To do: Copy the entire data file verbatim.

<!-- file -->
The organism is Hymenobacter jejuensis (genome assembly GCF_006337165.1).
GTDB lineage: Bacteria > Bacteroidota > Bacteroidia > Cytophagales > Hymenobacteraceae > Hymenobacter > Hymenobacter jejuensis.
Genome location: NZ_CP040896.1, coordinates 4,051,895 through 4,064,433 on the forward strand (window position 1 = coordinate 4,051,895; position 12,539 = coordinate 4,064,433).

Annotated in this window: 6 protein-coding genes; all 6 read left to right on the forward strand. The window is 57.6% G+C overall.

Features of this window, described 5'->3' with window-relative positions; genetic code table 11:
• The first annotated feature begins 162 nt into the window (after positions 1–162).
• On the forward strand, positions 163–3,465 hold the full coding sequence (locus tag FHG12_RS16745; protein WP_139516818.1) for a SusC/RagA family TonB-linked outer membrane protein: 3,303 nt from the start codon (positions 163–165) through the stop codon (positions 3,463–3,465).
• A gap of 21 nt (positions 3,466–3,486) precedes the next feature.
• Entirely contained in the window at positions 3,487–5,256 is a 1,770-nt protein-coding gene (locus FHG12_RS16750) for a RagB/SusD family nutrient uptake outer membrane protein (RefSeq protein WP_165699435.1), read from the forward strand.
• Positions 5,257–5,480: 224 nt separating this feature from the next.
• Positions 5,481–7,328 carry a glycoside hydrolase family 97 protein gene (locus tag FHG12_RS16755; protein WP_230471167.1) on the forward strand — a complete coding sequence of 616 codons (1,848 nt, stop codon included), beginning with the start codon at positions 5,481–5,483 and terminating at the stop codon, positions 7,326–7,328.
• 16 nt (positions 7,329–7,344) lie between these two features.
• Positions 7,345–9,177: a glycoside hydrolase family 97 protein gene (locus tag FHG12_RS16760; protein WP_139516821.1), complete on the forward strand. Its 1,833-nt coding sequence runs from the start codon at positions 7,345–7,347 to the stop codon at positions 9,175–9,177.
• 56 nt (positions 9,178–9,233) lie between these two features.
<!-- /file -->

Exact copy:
The organism is Hymenobacter jejuensis (genome assembly GCF_006337165.1).
GTDB lineage: Bacteria > Bacteroidota > Bacteroidia > Cytophagales > Hymenobacteraceae > Hymenobacter > Hymenobacter jejuensis.
Genome location: NZ_CP040896.1, coordinates 4,051,895 through 4,064,433 on the forward strand (window position 1 = coordinate 4,051,895; position 12,539 = coordinate 4,064,433).

Annotated in this window: 6 protein-coding genes; all 6 read left to right on the forward strand. The window is 57.6% G+C overall.

Features of this window, described 5'->3' with window-relative positions; genetic code table 11:
• The first annotated feature begins 162 nt into the window (after positions 1–162).
• On the forward strand, positions 163–3,465 hold the full coding sequence (locus tag FHG12_RS16745; protein WP_139516818.1) for a SusC/RagA family TonB-linked outer membrane protein: 3,303 nt from the start codon (positions 163–165) through the stop codon (positions 3,463–3,465).
• A gap of 21 nt (positions 3,466–3,486) precedes the next feature.
• Entirely contained in the window at positions 3,487–5,256 is a 1,770-nt protein-coding gene (locus FHG12_RS16750) for a RagB/SusD family nutrient uptake outer membrane protein (RefSeq protein WP_165699435.1), read from the forward strand.
• Positions 5,257–5,480: 224 nt separating this feature from the next.
• Positions 5,481–7,328 carry a glycoside hydrolase family 97 protein gene (locus tag FHG12_RS16755; protein WP_230471167.1) on the forward strand — a complete coding sequence of 616 codons (1,848 nt, stop codon included), beginning with the start codon at positions 5,481–5,483 and terminating at the stop codon, positions 7,326–7,328.
• 16 nt (positions 7,329–7,344) lie between these two features.
• Positions 7,345–9,177: a glycoside hydrolase family 97 protein gene (locus tag FHG12_RS16760; protein WP_139516821.1), complete on the forward strand. Its 1,833-nt coding sequence runs from the start codon at positions 7,345–7,347 to the stop codon at positions 9,175–9,177.
• 56 nt (positions 9,178–9,233) lie between these two features.